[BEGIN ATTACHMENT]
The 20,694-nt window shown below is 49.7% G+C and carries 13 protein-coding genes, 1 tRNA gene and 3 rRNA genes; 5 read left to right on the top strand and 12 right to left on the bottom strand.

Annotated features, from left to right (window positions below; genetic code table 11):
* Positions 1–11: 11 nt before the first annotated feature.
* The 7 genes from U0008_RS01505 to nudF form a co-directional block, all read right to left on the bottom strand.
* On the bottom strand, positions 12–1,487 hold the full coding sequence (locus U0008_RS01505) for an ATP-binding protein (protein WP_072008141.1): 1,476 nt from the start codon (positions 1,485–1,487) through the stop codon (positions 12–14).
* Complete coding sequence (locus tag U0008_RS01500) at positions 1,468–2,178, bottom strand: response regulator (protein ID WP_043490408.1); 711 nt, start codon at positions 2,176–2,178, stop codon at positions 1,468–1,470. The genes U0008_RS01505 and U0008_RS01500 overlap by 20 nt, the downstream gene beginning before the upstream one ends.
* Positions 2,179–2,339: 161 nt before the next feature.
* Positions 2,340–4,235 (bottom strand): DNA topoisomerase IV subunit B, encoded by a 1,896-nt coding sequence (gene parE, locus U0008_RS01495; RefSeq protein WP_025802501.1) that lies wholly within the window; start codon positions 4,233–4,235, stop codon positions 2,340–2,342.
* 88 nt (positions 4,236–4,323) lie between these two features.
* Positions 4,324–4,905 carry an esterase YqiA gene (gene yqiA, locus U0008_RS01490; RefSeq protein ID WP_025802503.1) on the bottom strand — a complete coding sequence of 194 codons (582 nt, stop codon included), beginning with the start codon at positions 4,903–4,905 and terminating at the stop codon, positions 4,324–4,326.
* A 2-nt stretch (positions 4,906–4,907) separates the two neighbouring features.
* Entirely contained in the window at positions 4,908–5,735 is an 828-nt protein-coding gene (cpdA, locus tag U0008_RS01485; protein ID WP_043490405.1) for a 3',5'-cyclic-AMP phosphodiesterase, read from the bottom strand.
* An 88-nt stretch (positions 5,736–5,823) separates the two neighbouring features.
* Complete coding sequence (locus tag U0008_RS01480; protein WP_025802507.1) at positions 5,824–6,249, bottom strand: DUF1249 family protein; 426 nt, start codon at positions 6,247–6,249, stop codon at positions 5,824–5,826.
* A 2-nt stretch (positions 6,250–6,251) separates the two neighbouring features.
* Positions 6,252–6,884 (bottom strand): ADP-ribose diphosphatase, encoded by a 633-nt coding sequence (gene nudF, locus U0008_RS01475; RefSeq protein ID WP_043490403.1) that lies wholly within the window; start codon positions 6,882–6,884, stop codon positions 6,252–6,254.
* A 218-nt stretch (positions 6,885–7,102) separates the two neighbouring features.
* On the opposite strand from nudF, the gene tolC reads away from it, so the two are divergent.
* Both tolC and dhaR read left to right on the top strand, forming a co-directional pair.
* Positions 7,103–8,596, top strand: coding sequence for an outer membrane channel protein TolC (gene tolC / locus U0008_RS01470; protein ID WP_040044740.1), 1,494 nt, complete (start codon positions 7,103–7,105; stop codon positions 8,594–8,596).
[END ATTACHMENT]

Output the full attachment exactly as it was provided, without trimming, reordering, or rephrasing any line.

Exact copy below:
The 20,694-nt window shown below is 49.7% G+C and carries 13 protein-coding genes, 1 tRNA gene and 3 rRNA genes; 5 read left to right on the top strand and 12 right to left on the bottom strand.

Annotated features, from left to right (window positions below; genetic code table 11):
* Positions 1–11: 11 nt before the first annotated feature.
* The 7 genes from U0008_RS01505 to nudF form a co-directional block, all read right to left on the bottom strand.
* On the bottom strand, positions 12–1,487 hold the full coding sequence (locus U0008_RS01505) for an ATP-binding protein (protein WP_072008141.1): 1,476 nt from the start codon (positions 1,485–1,487) through the stop codon (positions 12–14).
* Complete coding sequence (locus tag U0008_RS01500) at positions 1,468–2,178, bottom strand: response regulator (protein ID WP_043490408.1); 711 nt, start codon at positions 2,176–2,178, stop codon at positions 1,468–1,470. The genes U0008_RS01505 and U0008_RS01500 overlap by 20 nt, the downstream gene beginning before the upstream one ends.
* Positions 2,179–2,339: 161 nt before the next feature.
* Positions 2,340–4,235 (bottom strand): DNA topoisomerase IV subunit B, encoded by a 1,896-nt coding sequence (gene parE, locus U0008_RS01495; RefSeq protein WP_025802501.1) that lies wholly within the window; start codon positions 4,233–4,235, stop codon positions 2,340–2,342.
* 88 nt (positions 4,236–4,323) lie between these two features.
* Positions 4,324–4,905 carry an esterase YqiA gene (gene yqiA, locus U0008_RS01490; RefSeq protein ID WP_025802503.1) on the bottom strand — a complete coding sequence of 194 codons (582 nt, stop codon included), beginning with the start codon at positions 4,903–4,905 and terminating at the stop codon, positions 4,324–4,326.
* A 2-nt stretch (positions 4,906–4,907) separates the two neighbouring features.
* Entirely contained in the window at positions 4,908–5,735 is an 828-nt protein-coding gene (cpdA, locus tag U0008_RS01485; protein ID WP_043490405.1) for a 3',5'-cyclic-AMP phosphodiesterase, read from the bottom strand.
* An 88-nt stretch (positions 5,736–5,823) separates the two neighbouring features.
* Complete coding sequence (locus tag U0008_RS01480; protein WP_025802507.1) at positions 5,824–6,249, bottom strand: DUF1249 family protein; 426 nt, start codon at positions 6,247–6,249, stop codon at positions 5,824–5,826.
* A 2-nt stretch (positions 6,250–6,251) separates the two neighbouring features.
* Positions 6,252–6,884 (bottom strand): ADP-ribose diphosphatase, encoded by a 633-nt coding sequence (gene nudF, locus U0008_RS01475; RefSeq protein ID WP_043490403.1) that lies wholly within the window; start codon positions 6,882–6,884, stop codon positions 6,252–6,254.
* A 218-nt stretch (positions 6,885–7,102) separates the two neighbouring features.
* On the opposite strand from nudF, the gene tolC reads away from it, so the two are divergent.
* Both tolC and dhaR read left to right on the top strand, forming a co-directional pair.
* Positions 7,103–8,596, top strand: coding sequence for an outer membrane channel protein TolC (gene tolC / locus U0008_RS01470; protein ID WP_040044740.1), 1,494 nt, complete (start codon positions 7,103–7,105; stop codon positions 8,594–8,596).